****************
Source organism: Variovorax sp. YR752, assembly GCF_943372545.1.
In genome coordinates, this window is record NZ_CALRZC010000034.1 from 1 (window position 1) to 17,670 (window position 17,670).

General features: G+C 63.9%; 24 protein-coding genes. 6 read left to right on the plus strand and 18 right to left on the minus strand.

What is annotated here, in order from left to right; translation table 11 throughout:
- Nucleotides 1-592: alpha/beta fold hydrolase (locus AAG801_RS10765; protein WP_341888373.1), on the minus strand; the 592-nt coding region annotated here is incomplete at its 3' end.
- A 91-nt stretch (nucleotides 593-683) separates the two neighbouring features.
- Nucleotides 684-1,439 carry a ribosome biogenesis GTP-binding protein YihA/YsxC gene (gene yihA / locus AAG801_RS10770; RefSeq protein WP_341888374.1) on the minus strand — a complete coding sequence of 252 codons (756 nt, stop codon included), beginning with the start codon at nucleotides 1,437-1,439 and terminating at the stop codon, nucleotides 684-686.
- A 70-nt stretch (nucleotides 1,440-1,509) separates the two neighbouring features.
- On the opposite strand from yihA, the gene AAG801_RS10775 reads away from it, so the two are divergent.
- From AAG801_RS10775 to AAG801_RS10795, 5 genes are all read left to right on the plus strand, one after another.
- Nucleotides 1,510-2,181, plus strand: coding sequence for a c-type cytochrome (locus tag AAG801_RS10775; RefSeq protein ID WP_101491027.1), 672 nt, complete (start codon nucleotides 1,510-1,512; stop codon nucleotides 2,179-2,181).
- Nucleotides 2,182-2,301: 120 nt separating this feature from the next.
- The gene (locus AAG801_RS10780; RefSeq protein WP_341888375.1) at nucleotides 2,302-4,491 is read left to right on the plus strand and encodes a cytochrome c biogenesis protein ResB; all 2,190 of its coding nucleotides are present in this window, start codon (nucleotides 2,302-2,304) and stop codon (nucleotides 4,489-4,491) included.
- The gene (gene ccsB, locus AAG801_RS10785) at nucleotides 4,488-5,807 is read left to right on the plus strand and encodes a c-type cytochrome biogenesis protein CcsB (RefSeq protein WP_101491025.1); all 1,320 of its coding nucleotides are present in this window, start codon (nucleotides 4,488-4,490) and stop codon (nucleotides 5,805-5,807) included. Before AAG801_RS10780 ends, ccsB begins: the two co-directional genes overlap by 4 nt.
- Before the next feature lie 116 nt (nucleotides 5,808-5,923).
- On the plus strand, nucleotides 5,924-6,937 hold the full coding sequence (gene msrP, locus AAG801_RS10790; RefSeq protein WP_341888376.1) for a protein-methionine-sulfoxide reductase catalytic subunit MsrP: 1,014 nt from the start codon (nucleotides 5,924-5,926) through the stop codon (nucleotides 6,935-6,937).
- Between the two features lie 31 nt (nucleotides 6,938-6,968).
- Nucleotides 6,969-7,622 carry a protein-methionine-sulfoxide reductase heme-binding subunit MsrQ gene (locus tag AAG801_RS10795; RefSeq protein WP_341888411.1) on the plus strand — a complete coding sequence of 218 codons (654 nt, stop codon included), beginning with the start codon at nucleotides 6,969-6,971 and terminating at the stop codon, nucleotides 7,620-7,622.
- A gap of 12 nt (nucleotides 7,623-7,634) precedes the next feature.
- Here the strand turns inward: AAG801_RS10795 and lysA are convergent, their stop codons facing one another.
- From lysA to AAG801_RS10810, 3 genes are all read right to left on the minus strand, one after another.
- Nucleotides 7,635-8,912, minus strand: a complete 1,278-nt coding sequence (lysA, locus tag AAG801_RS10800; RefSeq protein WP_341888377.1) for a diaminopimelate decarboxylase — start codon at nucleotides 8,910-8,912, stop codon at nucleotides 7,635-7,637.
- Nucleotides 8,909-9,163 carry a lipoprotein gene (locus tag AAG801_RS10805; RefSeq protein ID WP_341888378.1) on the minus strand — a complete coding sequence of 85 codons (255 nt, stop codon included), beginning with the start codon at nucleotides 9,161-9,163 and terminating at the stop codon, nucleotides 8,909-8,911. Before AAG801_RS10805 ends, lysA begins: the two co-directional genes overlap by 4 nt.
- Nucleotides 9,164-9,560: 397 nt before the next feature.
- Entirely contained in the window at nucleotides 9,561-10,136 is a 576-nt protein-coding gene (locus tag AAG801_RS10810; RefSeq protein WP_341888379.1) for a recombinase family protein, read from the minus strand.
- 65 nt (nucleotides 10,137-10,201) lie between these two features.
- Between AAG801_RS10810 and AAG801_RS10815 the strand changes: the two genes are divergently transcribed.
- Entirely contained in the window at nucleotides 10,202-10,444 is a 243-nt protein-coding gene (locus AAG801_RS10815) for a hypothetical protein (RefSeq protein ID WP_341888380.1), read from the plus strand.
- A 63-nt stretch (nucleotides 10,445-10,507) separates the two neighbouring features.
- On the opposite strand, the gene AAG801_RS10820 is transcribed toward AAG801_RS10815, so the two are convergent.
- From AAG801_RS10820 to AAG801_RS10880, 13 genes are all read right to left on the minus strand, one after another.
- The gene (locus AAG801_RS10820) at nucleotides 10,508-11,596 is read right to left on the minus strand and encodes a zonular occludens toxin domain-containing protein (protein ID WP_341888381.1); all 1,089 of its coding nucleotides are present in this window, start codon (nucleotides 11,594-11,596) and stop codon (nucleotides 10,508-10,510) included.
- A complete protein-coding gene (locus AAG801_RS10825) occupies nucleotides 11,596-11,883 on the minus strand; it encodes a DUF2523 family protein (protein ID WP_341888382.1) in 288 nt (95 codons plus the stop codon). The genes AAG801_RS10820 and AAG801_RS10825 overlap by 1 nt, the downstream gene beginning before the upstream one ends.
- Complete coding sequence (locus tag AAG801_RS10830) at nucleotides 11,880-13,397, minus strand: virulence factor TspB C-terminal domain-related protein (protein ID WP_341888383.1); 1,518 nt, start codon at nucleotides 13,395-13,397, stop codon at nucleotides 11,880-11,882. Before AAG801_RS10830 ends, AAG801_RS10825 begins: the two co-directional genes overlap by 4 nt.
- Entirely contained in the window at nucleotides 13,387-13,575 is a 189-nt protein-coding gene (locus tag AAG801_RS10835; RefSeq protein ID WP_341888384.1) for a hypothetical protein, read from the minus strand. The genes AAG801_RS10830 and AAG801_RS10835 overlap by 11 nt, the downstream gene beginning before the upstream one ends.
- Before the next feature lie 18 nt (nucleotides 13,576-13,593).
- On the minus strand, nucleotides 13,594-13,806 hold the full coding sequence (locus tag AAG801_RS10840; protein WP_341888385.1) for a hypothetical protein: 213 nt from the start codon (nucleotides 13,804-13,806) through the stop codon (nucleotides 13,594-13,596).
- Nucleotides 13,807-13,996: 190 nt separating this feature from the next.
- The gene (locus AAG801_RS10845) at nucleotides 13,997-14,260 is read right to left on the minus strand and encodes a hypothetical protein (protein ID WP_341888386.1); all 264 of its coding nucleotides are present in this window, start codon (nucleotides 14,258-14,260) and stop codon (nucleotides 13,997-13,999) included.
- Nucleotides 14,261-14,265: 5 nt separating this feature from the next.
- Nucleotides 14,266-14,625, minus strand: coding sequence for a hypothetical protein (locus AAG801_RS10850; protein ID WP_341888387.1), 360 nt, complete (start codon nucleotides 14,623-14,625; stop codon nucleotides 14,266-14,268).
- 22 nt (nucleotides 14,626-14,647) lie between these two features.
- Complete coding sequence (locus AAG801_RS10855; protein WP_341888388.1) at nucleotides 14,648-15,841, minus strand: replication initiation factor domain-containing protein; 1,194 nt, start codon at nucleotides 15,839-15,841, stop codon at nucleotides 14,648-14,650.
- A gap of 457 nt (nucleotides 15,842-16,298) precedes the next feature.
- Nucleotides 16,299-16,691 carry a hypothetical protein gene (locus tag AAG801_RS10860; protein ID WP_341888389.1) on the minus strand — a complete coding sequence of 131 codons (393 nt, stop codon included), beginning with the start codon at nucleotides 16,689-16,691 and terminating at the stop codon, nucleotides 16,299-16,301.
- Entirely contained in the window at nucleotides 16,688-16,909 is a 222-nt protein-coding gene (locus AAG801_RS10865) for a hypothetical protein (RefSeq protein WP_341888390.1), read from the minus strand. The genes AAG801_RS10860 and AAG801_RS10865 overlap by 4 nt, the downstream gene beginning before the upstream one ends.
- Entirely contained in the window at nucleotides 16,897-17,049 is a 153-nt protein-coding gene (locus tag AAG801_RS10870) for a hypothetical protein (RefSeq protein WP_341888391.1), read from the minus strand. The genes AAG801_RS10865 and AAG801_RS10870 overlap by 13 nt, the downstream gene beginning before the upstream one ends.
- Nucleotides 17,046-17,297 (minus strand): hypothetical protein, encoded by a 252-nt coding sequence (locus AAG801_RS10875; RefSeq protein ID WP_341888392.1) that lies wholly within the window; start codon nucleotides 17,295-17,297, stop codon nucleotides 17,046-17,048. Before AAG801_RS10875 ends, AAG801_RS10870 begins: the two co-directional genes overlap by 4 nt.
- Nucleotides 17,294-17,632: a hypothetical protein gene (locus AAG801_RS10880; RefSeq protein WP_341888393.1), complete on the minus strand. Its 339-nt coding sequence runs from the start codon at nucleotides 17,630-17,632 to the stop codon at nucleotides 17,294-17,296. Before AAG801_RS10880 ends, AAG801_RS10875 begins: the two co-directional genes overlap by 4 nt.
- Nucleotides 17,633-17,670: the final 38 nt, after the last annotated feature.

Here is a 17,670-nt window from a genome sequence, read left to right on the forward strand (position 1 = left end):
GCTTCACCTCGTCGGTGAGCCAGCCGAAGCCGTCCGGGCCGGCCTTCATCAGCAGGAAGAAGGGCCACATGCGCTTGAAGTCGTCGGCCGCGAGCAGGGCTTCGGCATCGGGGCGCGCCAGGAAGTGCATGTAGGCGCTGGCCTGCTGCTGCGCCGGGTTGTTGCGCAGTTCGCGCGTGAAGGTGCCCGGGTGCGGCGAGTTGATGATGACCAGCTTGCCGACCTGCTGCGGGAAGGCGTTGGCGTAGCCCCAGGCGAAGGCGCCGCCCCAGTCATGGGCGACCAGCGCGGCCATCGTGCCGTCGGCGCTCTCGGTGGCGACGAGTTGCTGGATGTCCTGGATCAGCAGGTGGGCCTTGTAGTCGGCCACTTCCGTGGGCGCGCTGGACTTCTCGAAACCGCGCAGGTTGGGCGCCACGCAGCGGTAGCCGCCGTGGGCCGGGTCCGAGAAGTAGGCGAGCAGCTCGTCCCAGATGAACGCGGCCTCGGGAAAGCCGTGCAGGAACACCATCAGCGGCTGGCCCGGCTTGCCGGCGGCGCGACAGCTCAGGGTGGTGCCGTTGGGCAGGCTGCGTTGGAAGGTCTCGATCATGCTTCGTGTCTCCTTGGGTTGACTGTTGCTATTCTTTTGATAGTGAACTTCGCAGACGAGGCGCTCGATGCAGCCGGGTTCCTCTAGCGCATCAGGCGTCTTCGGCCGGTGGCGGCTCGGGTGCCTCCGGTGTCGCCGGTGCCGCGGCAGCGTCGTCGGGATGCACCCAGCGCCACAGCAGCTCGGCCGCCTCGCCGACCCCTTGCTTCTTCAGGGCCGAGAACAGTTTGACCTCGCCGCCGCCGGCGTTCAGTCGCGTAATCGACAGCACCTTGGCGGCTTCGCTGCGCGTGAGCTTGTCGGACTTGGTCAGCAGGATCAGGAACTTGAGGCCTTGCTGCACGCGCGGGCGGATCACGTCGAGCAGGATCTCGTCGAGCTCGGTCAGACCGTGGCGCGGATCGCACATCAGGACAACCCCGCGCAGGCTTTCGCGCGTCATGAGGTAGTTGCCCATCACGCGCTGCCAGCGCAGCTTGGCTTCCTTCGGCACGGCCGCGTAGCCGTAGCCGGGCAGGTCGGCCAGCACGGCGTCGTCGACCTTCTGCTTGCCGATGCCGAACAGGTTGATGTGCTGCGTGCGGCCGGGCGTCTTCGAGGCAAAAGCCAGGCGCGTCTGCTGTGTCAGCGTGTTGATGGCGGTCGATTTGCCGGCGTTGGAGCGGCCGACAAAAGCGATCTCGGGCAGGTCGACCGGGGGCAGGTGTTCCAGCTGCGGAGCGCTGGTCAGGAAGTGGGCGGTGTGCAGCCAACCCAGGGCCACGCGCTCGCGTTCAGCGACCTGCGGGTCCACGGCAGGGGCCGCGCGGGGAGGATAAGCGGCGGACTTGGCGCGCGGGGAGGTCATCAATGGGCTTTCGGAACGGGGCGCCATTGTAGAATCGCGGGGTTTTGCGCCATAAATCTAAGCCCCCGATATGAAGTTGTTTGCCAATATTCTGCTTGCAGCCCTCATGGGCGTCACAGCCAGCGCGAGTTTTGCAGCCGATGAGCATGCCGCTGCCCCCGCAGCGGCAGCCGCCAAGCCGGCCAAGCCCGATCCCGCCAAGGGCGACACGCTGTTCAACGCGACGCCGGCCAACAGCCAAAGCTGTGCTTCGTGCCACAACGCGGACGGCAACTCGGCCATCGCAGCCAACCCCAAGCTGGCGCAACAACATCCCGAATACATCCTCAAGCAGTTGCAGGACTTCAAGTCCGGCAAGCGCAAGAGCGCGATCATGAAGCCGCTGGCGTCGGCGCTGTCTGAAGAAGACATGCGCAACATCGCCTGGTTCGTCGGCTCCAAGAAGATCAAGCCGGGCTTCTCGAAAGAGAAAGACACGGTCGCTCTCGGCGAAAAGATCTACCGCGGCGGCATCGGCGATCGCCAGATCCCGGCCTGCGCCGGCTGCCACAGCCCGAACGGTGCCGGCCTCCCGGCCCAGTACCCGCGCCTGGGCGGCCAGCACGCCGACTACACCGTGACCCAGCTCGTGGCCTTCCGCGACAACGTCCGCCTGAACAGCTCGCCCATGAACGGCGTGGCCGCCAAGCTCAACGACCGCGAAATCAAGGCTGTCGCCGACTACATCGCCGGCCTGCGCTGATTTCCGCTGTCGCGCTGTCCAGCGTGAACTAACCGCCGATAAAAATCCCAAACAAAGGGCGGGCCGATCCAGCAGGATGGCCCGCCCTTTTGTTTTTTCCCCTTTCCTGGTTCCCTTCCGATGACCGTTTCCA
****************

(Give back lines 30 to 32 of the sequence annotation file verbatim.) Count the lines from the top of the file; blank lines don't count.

- On the opposite strand, the gene AAG801_RS10820 is transcribed toward AAG801_RS10815, so the two are convergent.
- From AAG801_RS10820 to AAG801_RS10880, 13 genes are all read right to left on the minus strand, one after another.
- The gene (locus AAG801_RS10820) at nucleotides 10,508-11,596 is read right to left on the minus strand and encodes a zonular occludens toxin domain-containing protein (protein ID WP_341888381.1); all 1,089 of its coding nucleotides are present in this window, start codon (nucleotides 11,594-11,596) and stop codon (nucleotides 10,508-10,510) included.